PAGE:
Tideford

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Tideford
Cornwall UK mainland location map.svg
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Tideford
Location within Cornwall
Population325 (2001 UK census)
OS grid reference SX348597
Civil parish
Shire county
Region
Country England
Sovereign state United Kingdom
Post town SALTASH
Postcode district PL12
Dialling code 01752
Police Devon and Cornwall
Fire Cornwall
Ambulance South Western
UK Parliament
List of places
UK
England
Cornwall
50°24′52″N4°19′36″W / 50.4145°N 4.3266°W / 50.4145; -4.3266 Coordinates: 50°24′52″N4°19′36″W / 50.4145°N 4.3266°W / 50.4145; -4.3266

Tideford ( /ˈtɪdɪfərd/ ; [1] Cornish : Resteudhi) [2] is a small village in east Cornwall, England, United Kingdom. It is twinned with Plouguerneau in Brittany, France.

Contents

Its name derives from its location on the River Tiddy, literally meaning "Ford on the River Tiddy". Tideford is not listed in the Domesday Book but the earliest settlement is thought to have been around 1100AD. The bridge over the River Tiddy at the bottom of Bridge Road dates from the 14th century and this is the earliest surviving structure.

Westbound view of Tideford Tideford1.JPG
Westbound view of Tideford

Tideford grew in the eighteenth century as the nearby Port Eliot country estate built a number of houses in the village. Many of these have now been sold, but of note is 'Bridge House', located at the bottom of Bridge Road, which remains a gatehouse onto the estate.

The village is on the busy A38 between Saltash and Liskeard, one of two main road routes into Cornwall (the other being the A30 which runs into north Cornwall). Tideford does not have a railway station, the nearest being at St Germans, some two miles south.

The village has a butchers' shop, a Post Office, a branch of the Royal British Legion, a Montessori nursery and a small public house.

Churches

The Victorian church of St Luke was designed by renowned architect George Wightwick. The building was originally erected as a chapel-of-ease in St Germans parish and was consecrated on 31 July 1845, consisting of a chancel, nave and gable-cote containing two bells. The church is fitted with oak seats and contains a pulpit. The registers date from 1845. [3]

Tideford is now part of the united parishes of St Germans, Hessenford, Downderry and Tideford.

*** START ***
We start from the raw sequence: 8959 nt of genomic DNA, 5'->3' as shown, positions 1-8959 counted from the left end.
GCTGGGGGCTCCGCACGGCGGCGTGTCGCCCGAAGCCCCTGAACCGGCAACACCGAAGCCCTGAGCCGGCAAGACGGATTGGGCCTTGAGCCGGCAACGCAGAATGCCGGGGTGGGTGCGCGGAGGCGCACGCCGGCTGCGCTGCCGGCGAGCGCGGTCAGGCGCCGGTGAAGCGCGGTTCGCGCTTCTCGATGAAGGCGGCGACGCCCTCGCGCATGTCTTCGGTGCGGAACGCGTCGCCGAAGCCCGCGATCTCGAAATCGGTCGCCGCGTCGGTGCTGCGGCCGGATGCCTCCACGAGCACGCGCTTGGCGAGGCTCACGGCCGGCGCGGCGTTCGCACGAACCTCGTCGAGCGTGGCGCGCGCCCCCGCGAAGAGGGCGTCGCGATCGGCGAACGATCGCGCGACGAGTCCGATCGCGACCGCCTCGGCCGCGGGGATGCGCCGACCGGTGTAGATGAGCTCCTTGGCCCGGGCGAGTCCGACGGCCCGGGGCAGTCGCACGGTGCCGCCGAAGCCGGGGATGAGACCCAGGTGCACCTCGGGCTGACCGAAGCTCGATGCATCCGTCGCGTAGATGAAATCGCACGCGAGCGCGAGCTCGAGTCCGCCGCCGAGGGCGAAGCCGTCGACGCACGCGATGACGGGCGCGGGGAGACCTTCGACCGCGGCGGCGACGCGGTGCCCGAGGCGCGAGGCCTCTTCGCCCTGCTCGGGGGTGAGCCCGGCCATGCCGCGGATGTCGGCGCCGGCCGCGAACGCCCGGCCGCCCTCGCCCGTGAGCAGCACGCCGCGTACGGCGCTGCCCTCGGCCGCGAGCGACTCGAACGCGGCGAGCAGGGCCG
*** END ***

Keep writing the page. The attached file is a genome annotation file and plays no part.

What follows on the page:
The small Wesleyan Methodist chapel was built in 1838 and there was also a Reformed Methodist chapel.

There was also once a Society of Friends' (Quakers') Meeting house and attached Burial Ground in Tideford. [4]

Twinning

Cricket

Although there is a cricket team called Tideford Cricket Club, the club has not played in the village for over 50 years and now plays on the outskirts of the neighbouring village of St Germans just 2 miles away along the B3249. In the late 19th Century the Earl of St Germans had a cricket ground purposely built about a mile West of St Germans along the B3249. The sloping land was excavated and tree trunks were laid as a base before being covered with top soil to give a flat playing surfaces thus making it one of the first purpose built, if not the first, cricket grounds in the County. St Germans Cricket Club played on the ground until folding in the early 1970s. From 1975 the ground has been the home ground of Tideford Cricket Club who re-located from a site they had been using near Trerulefoot. The club made the press in the late 70s when they were able to put out a full 11 players from the Snowdon Family. The views from the ground stretch out to the East as far as Maker Church (7 miles away) and several miles to the South across the valley to the Plymouth - Penzance railway line. To the North the ground is bordered by woods. Whilst the ground is very picturesque the facilities are basic with no mains electricity available (quoted £15K for installation in the 1990s). Tideford Cricket Club runs 2 adult teams (Cornwall Cricket League) and several junior age group teams (West Devon Youth League).

See also

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References

  1. G.M. Miller, BBC Pronouncing Dictionary of British Names (Oxford UP, 1971), p. 148.
  2. Place-names in the Standard Written Form (SWF)  : List of place-names agreed by the MAGA Signage Panel. Cornish Language Partnership.
  3. Pevsner: Cornwall pg. 219: see St Germans webpage on Tideford, St Luke's Parish church. Accessed 16 October 2007.
  4. David M Butler's Quaker Meeting Houses of Britain (1999) Volume 1 Page 72